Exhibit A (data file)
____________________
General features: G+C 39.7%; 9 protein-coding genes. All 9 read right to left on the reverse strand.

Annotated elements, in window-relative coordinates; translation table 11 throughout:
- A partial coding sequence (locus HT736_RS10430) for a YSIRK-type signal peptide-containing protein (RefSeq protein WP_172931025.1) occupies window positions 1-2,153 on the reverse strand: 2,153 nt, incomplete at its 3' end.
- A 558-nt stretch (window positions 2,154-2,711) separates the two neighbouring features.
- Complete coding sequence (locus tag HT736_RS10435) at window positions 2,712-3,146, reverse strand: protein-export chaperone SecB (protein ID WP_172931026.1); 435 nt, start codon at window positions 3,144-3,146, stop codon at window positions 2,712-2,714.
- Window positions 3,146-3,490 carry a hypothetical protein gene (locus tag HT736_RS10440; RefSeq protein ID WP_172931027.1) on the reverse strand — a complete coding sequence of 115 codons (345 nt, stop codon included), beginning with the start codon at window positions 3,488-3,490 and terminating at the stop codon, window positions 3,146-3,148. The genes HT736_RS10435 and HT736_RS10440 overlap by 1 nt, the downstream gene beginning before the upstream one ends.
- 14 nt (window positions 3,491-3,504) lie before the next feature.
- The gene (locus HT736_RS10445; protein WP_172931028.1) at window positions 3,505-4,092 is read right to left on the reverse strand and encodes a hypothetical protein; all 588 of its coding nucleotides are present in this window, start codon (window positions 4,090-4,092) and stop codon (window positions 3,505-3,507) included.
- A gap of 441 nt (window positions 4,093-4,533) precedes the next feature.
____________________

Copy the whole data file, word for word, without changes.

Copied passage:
General features: G+C 39.7%; 9 protein-coding genes. All 9 read right to left on the reverse strand.

Annotated elements, in window-relative coordinates; translation table 11 throughout:
- A partial coding sequence (locus HT736_RS10430) for a YSIRK-type signal peptide-containing protein (RefSeq protein WP_172931025.1) occupies window positions 1-2,153 on the reverse strand: 2,153 nt, incomplete at its 3' end.
- A 558-nt stretch (window positions 2,154-2,711) separates the two neighbouring features.
- Complete coding sequence (locus tag HT736_RS10435) at window positions 2,712-3,146, reverse strand: protein-export chaperone SecB (protein ID WP_172931026.1); 435 nt, start codon at window positions 3,144-3,146, stop codon at window positions 2,712-2,714.
- Window positions 3,146-3,490 carry a hypothetical protein gene (locus tag HT736_RS10440; RefSeq protein ID WP_172931027.1) on the reverse strand — a complete coding sequence of 115 codons (345 nt, stop codon included), beginning with the start codon at window positions 3,488-3,490 and terminating at the stop codon, window positions 3,146-3,148. The genes HT736_RS10435 and HT736_RS10440 overlap by 1 nt, the downstream gene beginning before the upstream one ends.
- 14 nt (window positions 3,491-3,504) lie before the next feature.
- The gene (locus HT736_RS10445; protein WP_172931028.1) at window positions 3,505-4,092 is read right to left on the reverse strand and encodes a hypothetical protein; all 588 of its coding nucleotides are present in this window, start codon (window positions 4,090-4,092) and stop codon (window positions 3,505-3,507) included.
- A gap of 441 nt (window positions 4,093-4,533) precedes the next feature.